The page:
So escalating Islamist radicalism is a gift to Donald Trump. If attacks continue and the country is increasingly terrified, those unnamed Republican leaders could well decide that Trump as GOP standard-bearer in the general election is not such a bad idea. He might even win.

Then you have to wonder what happens next -- a religious test for immigrants and refugees? A mass round-up of Muslims on the model of the World War II Japanese internment? A mass-surveillance state?

What's less obvious is how the Republicans help ISIS. But consider: The right wing's fervent defense of the right to buy assault weapons makes the U.S. a sitting duck for random mayhem. Yes, terrorists were able sneak weapons into France, where gun laws are much tougher, but that's because the cops were asleep at the switch. Several earlier plots involving those guys had been foiled. They were on the radar screen and should have been intercepted before they struck.

America, by contrast, is a terrorist's paradise -- not because of civil liberties but because of the ease of purchase of military arms. All of the assault weapons purchased for the San Bernardino attack were bought legally. Terrorists getting more assault weapons, committing more random attacks, generating more fear, producing more support for the insane premise that armed Americans might stop such attacks, equals a virtuous circle for the NRA and the GOP.

As the New York Times reported, even aside from the risk of getting killed in a terrorist attack, Americans are more likely to be killed by a gun than citizens of nearly all other nations - and four times as likely to be killed by a gun as citizens of Israel, a country on a permanent war footing.

And there is a second way in which Donald Trump and other rightwing Republicans are ISIS' best friends. Every time Trump disparages Muslims who are not radicals, he increases the chances that some will turn into radicals. Trump's collected speeches are like an ISIS recruiting video.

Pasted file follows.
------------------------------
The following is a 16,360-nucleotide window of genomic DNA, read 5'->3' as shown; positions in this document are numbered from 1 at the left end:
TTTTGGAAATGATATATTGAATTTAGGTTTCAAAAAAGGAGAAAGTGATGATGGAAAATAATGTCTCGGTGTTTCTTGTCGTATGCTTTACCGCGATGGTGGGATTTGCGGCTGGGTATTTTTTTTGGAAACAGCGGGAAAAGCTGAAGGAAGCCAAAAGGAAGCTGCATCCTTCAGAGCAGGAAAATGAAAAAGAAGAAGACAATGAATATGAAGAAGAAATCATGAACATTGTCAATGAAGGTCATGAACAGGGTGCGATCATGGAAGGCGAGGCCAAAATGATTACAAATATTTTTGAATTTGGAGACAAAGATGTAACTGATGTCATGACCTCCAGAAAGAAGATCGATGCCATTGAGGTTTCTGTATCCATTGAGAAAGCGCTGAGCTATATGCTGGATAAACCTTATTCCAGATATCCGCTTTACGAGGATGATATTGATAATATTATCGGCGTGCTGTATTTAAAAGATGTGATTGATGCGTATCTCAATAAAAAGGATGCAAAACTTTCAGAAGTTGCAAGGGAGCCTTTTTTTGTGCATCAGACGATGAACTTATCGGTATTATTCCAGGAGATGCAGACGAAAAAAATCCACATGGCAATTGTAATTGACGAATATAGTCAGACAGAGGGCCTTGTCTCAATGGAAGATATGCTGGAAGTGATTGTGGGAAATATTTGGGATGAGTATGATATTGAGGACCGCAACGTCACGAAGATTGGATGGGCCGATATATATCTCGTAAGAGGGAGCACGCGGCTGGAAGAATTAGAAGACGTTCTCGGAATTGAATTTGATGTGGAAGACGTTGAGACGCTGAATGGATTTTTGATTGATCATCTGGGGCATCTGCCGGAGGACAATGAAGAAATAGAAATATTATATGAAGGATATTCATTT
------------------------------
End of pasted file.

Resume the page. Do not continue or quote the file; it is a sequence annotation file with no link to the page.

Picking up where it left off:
Take a close look, and none of the right wing bravado adds up to a serious program for containing or destroying Islamist radicalism, either in the Middle East or at home. But with Americans increasingly afraid, it may have more appeal than rational leadership.

In recent years, business elites have had the fantasy that a billionaire savior is just what the Republic needs. They had in mind a thoughtful moderate like Michael Bloomberg, not a swaggering demagogue like Donald Trump.

For more than two centuries, America has navigated crises without succumbing to the temptation to turn to a dictator. This could be our closest call yet -- if we are lucky.

President Obama's Oval Office address Sunday night was one of his best, reminding Americans that "tough talk," or "giving into fear," or discrimination against Muslims will not keep us safe. His speech was forceful, yet rooted in reality and respectful of the complexity of the challenge that we face. It was the opposite of demagoguery.

It is Barack Obama's fate to be a relatively soft spoken and measured leader -- and Hillary Clinton's fate to be a woman -- at a time when too many Americans are looking for a simplistic macho cross between Mussolini and Patton. Somewhere in hell, the zealots of ISIS and the extremists of the Republican Party are doing a danse macabre together.